How do I reconcile that with my faith in Jesus Christ and God's ultimate justice through him? Like this. Or this. The state cannot fix the world. We cannot fix the world. God must fix our souls. He works bottom-up through our listening to the Holy Spirit and attempting (always imperfectly) to do God's will as best we can. As a system, the state (politicians and bureaucrats) work top-down through worldly power that eventually corrupts - sometimes acutely, sometimes corrosively. Recognition of God's will is being actively pushed out.
Don't get me wrong. Pharmaceutical companies aren't being nominated for sainthood here. They do what they do - take risks, make mistakes, and try to make money for their shareholders while obeying the law. But demonizing and marginalizing their contributions isn't productive. It's political. It's not going to help patients like my brother.
at 9:29 AM
I don't know how to begin this post. I have no clever tie-in to the usual political subjects I rant about. I hesitate to even share this, as readers have come to expect something entirely different here. But not writing about it is impossible. I'm consumed by what I've heard in the last 48 hours. As one of my best friends often says: "just write". And so I will...
My brother's leukemia is being described by his doctors as "aggressive" and "extremely unusual". Their solemn demeanors tell the tale even better than their honest words. They give him a 25% chance of making it. From the sounds of things, that may mean making it to Labor Day. Then again, as a friend notes: "Yeah, so? And a 50-to-one shot won the Kentucky Derby." Duly noted - with a smile.
I've written several pages of medical details for family and spent hours relating those by phone. That's kept me busy and distracted. I'm ashamed to admit that I've done some surfing off of other peoples' shock. It's easy and seductive. It allows one to feel - for a few brief moments - that one has digested the news, surrounding and dominating it by being its bearer - a kind of emotional crack-high that provides a sense of control but doesn't erase the pain.
I spent time with my brother yesterday, attempting to lighten the mood and inject God into an otherwise grim conversations with the doctors and my sister-in-law. They (including his main doc) are on that page. But it's hard to fully trust God's will when you're cast in the role of Job - or his wife, or his doctor, or his brother. [Side note: I was leafing through the Bible in my brother's room yesterday and it fell open to Job, chapter one, where an illustration of verses 20-22 caught my eye. For a bald guy dressed in an open-backed hospital johnnie who'd just received bad news and yet was seeking God, it was incredibly on-point.]
I've gotten plenty of little signs and indications over the last few months that let me know God is present, (the Job thing being just the latest.) Some seem to be in my peripheral vision, some metaphorical, some pretty obvious. I know that His will is what matters, and that there is a larger plan. That gives comfort and allows us to go on and face this one day at a time. It slows but doesn't stop the tears. I feel a kind of 'NIMBY' syndrome: Not In My Back Yard, God. Please. No Invading My Brother's Years. Not now. Not him. I know this bargaining is my attempt to replace my will with God's. I have to trust that he has a plan. Whatever happens will glorify Him if we let it.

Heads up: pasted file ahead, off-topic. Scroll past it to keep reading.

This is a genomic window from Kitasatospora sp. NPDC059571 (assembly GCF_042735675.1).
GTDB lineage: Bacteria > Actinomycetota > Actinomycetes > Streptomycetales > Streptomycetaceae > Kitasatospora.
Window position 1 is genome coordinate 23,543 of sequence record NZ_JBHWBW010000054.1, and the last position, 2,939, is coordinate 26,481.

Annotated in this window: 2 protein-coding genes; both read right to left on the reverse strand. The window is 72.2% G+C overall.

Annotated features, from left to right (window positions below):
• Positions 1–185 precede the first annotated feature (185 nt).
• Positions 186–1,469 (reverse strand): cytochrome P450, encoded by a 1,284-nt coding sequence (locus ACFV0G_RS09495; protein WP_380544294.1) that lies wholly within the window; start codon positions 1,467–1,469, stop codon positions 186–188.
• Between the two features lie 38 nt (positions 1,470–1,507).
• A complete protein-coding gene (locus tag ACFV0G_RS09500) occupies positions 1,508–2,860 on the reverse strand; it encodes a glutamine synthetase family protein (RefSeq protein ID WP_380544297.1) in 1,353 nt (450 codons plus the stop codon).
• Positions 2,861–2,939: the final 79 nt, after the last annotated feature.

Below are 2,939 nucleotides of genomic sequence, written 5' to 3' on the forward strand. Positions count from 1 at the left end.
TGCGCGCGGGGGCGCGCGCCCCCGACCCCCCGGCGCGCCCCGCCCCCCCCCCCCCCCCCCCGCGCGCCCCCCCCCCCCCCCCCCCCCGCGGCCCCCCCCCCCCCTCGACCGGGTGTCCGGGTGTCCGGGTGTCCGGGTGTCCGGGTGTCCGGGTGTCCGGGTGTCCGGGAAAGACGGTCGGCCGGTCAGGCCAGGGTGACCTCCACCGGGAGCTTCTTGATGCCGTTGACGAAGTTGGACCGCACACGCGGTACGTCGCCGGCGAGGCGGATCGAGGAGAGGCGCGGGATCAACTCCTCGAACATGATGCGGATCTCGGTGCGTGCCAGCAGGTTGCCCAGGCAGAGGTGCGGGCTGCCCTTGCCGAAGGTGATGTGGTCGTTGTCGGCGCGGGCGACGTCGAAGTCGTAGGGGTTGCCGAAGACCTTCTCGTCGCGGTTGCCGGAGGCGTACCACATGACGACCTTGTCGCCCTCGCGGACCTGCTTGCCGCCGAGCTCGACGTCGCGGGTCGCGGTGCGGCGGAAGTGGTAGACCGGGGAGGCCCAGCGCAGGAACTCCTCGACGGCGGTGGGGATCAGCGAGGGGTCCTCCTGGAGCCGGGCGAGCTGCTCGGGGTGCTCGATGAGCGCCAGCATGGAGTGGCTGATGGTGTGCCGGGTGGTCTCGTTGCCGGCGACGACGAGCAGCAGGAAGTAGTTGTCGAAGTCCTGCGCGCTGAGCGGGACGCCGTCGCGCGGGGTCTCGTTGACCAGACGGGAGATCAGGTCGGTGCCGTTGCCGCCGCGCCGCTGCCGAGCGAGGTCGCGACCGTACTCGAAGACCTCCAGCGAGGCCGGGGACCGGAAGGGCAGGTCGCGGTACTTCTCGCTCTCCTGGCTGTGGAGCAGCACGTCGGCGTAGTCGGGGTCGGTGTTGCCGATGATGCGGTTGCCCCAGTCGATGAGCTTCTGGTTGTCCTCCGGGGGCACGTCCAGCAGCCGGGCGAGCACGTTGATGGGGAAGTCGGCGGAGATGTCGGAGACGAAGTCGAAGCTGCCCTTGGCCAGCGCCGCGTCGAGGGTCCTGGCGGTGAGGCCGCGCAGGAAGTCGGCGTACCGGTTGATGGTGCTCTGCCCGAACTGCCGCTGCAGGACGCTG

Lots to do today. Prayers appreciated.
at 7:20 AM
17 May, 2005
I hadn't built up a head of steam today on anything political before larger things intervened:
8:45AM - Sister-in-law calls on the cell phone. The latest tests indicate that my only brother is probably not in remission from leukemia after all. From the back seat, their perceptive young daughter (my niece) asks difficult questions that I try to field as best I can while driving her to preschool. "Daddy's doctors will know what to do." "Let's say a little prayer so that God will be with Daddy today." I'm working hard to maintain my composure.
9:00AM - Having dropped off my niece, I break the bad news to our parents. This is the second such phone call I've had to make from a car in the last two months. Not trusting my own emotional state, I pull over to the curb.
9:30AM - Solo walk around Walden Pond, mixed with prayer, looking out over the water. It's a deeply serene place on a weekday morning - highly conducive to reconnecting with the Almighty. How easy it is to gradually wander from the proverbial path... until something like this happens.
10:30AM - Flipping the radio dial, I find Dr. Charles Stanley's Christian radio show. He's good - older, wiser and more nuanced than many media preachers. He's preaching on a topic (career discernment and God's plan versus our goals), that I've been discussing with a non-Christian friend - perfectly timely and useful. (Is it just me, or does God use plausible serendipity and my car radio to find His way through my thick head and hard heart?) Yesterday, after some stressful days with my parents (but before this latest news went down), I started up the car to 'Cat's in the Cradle'. For the record God, I hear you! Now what do you want me to do?
Please pray for my brother, our family and for wisdom from his doctors as we await further test results and guidance on what treatments may be next.
at 4:23 PM
Andrew Sullivan notes this story of a 25-year BBC veteran (Robin Aitken), and his insider book about systematic left-wing bias. His conclusions about its origin are identical to those of 'Bias' author Bernard Goldberg on his time at CBS: